The terminal was crammed as tight as a new pack of cigarettes. From his vantage in the balcony, Belkins was able to see O’ Malley sitting in the Panorama, gun and hat resting on the bar, drinking what looked like a Pina Colada with a little umbrella. For once, O’ Malley couldn’t see him or if he had, was pretending not to notice.
They both turned their heads at the same time as if her legs had sent off two sonar pings. She came straight through the center Arrivals door with taps on her heels and a see-through dress.
Belkins had asked her specifically not to wear anything conspicuous and NOT to come in through the main door but use the last entrance down by Pan Am customer service, skirt the check-in counters and wait for him in front of the woman’s restroom.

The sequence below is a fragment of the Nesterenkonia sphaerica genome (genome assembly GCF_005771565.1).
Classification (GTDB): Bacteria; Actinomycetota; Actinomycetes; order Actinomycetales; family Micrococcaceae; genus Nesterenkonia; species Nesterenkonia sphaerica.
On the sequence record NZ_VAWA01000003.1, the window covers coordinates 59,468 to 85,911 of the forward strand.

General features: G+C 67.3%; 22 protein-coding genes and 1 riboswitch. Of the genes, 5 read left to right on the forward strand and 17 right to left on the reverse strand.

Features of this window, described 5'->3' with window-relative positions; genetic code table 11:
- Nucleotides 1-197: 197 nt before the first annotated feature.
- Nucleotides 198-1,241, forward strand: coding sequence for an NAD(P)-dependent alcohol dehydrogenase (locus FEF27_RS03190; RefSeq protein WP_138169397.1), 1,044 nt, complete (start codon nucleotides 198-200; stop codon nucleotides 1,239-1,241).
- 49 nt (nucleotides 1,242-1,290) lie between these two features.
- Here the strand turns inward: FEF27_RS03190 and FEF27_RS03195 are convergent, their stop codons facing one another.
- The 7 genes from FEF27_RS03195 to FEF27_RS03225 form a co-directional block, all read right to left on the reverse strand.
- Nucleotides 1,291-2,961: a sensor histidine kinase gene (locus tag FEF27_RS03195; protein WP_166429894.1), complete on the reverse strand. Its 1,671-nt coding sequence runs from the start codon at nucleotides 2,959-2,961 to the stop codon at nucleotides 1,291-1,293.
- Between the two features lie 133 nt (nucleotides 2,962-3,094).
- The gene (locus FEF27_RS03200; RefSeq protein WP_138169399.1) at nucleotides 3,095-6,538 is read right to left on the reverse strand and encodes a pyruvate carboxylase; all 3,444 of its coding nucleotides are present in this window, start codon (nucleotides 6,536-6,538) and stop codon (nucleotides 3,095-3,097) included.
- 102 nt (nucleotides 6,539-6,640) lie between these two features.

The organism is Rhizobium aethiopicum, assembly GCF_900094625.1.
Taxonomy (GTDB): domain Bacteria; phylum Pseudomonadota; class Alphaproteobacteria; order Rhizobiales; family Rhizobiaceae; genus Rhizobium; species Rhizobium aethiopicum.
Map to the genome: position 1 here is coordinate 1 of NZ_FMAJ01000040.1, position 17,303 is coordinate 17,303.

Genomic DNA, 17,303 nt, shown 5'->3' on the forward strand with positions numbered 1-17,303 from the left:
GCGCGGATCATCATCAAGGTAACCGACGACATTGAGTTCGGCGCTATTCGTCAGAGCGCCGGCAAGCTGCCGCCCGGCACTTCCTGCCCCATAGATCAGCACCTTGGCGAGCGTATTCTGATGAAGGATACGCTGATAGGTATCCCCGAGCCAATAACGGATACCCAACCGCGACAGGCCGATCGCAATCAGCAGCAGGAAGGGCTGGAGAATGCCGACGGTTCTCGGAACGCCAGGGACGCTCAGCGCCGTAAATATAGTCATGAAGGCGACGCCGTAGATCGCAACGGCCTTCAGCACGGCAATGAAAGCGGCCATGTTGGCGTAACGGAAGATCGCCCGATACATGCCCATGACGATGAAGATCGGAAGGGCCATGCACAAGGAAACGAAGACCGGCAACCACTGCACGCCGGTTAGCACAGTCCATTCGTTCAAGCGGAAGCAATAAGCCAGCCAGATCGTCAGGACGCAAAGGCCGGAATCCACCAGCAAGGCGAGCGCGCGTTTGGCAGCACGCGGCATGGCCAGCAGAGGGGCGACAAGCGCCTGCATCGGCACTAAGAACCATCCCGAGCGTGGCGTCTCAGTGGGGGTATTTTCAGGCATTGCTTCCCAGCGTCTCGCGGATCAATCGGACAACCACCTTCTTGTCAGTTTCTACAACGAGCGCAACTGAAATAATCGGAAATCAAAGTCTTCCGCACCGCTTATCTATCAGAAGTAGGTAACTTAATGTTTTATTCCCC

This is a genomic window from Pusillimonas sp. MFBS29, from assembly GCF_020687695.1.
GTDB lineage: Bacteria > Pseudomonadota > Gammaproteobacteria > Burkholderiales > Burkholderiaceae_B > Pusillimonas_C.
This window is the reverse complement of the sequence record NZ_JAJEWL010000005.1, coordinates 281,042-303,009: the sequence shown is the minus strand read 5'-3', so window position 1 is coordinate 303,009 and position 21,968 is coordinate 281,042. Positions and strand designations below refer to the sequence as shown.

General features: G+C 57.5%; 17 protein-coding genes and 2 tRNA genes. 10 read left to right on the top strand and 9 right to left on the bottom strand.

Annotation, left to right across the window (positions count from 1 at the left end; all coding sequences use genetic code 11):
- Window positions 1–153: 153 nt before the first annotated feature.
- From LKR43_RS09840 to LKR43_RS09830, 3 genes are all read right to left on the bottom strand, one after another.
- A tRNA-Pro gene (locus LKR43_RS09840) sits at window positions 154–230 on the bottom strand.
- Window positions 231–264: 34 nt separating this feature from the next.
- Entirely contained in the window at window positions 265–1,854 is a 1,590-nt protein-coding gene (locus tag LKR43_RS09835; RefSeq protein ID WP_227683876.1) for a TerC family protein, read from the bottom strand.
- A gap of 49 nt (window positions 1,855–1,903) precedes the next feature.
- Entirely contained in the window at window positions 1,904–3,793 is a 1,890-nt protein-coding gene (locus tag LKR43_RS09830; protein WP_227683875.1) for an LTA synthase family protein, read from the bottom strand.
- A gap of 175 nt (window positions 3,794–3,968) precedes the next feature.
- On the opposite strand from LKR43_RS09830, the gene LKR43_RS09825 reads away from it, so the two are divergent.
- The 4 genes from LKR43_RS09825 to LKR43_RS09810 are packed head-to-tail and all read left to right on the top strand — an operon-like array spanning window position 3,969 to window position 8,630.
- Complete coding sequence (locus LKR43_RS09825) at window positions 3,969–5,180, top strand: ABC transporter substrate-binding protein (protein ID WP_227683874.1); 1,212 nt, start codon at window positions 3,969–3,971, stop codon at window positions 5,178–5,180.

Both Belkins and O'Malley watched her waltz through the center of the Concourse over to the Duty Free shop like Julie Andrews cresting the Swiss Mountain Top. She stood there sampling all the perfumes, spritzing one after another onto her neck, arms and legs. In her left hand she held the case, handcuffed to that wrist.
O'Malley got up at that point, placed the hat on his head, opened the chamber of his revolver and counted the bullets. The bartender stopped wiping a glass for a moment to watch him.
Belkins also watched him but it was time to move. He just hoped she remembered to slip that derringer into her garter belt.